Doctor talking to patient

How did the Bring Back Staff scheme support the COVID-19 response?

With a need to attract ex-NHS staff back into clinical practice, we were commissioned to offer strategic HR support to the SW region. This work included the Bring Back Staff scheme - the COVID-19 vaccination programme workforce elements as well as building collaboration across the NHS, social care, and voluntary sector. 


The NHS has severe and ongoing staff shortages. The Health Foundation has estimated that staff shortages could amount to some 250,000 staff by 2030. This is providing ongoing challenges to meet in the context of a growing and ageing population, putting ever more pressure on staff resources.

With the COVID-19 pandemic, these pressures have increased further as staff have been re-deployed to support COVID-19 treatment settings as well as the national vaccination programme. The NHS has identified a need to attract ex-NHS staff back into clinical practice to support the vaccination programme, mitigate operational pressures, or provide backfill to Trusts, PCNs, and other settings. A Bring Back Staff (BBS) scheme was introduced in March 2020 to attract retired and other ex-staff back into clinical practice to support the COVID-19 response, the emerging vaccination programme, and anticipated winter operational pressures.

We were commissioned to offer strategic HR support to the SW region. This work encompassed the Bring Back Staff scheme, the COVID-19 vaccination programme workforce elements as well as building collaboration across the NHS, social care and voluntary sector. 


The Bring Back Staff scheme had encouraged several thousand ex-staff to consider returning to work at the NHS. Within the SW region, some 1,600 returners remained ‘ready to deploy’ by August 2020 but had not yet been deployed or employed within the seven SW Systems. It was, therefore, important to engage with these individuals about opportunities that would suit their needs and skills. Most individuals expressed a clear desire to support the COVID-19 response rather than returning longer term to the NHS. It was also vital to give systems confidence about available temporary staff supply to support operational pressures caused by the pandemic.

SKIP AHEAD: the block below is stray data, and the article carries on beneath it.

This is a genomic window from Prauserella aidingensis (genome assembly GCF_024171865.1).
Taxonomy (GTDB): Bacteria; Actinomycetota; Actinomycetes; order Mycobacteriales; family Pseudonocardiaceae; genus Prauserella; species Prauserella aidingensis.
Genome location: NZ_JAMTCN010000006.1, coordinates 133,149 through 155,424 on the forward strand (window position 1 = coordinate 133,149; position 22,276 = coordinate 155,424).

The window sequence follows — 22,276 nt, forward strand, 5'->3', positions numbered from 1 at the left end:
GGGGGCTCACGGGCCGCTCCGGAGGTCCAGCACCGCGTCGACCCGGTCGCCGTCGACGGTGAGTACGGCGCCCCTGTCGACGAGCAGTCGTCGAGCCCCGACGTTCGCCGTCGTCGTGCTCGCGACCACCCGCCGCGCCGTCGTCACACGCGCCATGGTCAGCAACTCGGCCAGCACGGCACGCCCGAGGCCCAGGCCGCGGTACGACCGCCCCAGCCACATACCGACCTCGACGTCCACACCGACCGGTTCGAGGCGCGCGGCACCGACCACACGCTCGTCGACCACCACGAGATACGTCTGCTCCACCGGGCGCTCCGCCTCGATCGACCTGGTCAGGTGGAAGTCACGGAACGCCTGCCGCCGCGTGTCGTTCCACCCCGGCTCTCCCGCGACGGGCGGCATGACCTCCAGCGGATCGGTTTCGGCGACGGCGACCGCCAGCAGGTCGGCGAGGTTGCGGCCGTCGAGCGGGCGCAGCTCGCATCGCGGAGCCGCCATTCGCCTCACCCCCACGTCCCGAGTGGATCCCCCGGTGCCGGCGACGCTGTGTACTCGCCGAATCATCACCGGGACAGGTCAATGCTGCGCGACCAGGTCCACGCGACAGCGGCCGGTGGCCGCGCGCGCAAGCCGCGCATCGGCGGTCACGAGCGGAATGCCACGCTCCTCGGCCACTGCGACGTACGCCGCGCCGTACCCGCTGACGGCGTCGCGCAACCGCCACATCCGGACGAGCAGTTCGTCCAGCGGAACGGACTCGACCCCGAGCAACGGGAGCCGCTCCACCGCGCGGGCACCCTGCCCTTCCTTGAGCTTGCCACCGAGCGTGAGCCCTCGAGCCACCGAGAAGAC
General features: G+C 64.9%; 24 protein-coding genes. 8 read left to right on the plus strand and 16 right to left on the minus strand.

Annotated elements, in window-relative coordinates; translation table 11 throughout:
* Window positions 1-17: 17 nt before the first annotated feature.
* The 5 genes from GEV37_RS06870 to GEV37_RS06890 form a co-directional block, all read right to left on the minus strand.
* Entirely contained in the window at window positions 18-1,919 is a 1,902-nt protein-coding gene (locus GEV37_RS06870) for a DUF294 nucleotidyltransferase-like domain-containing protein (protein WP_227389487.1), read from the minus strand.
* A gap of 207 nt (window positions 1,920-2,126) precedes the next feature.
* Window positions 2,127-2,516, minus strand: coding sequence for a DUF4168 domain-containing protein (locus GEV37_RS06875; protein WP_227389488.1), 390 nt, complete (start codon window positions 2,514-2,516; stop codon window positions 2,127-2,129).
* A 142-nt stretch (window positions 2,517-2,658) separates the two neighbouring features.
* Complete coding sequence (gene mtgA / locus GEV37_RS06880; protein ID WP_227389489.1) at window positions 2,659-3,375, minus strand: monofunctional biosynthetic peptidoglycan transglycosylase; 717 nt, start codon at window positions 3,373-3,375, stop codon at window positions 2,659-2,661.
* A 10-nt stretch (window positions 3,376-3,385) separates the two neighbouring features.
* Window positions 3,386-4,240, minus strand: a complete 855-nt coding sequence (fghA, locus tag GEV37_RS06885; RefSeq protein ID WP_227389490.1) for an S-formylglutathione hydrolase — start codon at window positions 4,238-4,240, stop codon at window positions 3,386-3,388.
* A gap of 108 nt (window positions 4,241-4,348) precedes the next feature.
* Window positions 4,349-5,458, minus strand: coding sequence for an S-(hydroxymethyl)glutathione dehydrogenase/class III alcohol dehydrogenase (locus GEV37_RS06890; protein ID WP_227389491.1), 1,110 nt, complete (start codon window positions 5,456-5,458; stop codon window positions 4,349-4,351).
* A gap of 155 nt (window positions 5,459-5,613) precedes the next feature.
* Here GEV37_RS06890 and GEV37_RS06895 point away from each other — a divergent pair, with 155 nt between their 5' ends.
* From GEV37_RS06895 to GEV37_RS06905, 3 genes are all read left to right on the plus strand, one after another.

Our approach 

To maximise BBS returners’ potential deployment into SW systems, we designed and implemented a regional workforce bureau to ensure efficient deployment of individuals into Trusts and other settings. The bureau catered for returning nurses and midwives, AHPs, Pharmacists, GP Returners, Medical Support Workers and other professions. Engagement with returners was ongoing and included a returners survey, webinars, 1:1 profession-led phone calls and a central email address.


The regional workforce bureau provided a useful focus for returner activity – both for individuals and systems. It provided a means to ensure consistent, ongoing engagement and rapid, targeted deployment of individuals to support the COVID-19 vaccination programme or ad hoc operational needs. It also ensured consistent gathering and reporting of returner data to the national level. In all, several hundred nurses and midwives, 279 returning GPs and other professions were deployed into systems. It is expected that many may choose to join the emerging NHS Staff Reserve as a means to maintain more regular, though temporary, work with the NHS.   

Results of the Bring Back Scheme are still being evaluated at a national level. Within the SW region, work is continuing to attract returners into available roles within Trusts and other settings. It is hoped that testimonials and other experiential information will become available from Trusts as well as from individual returners.

To find out more, contact Hannah Williams, OD Programme Director - Consultancy, HR & Organisation Development - This email address is being protected from spambots. You need JavaScript enabled to view it.

Related articles

More case studies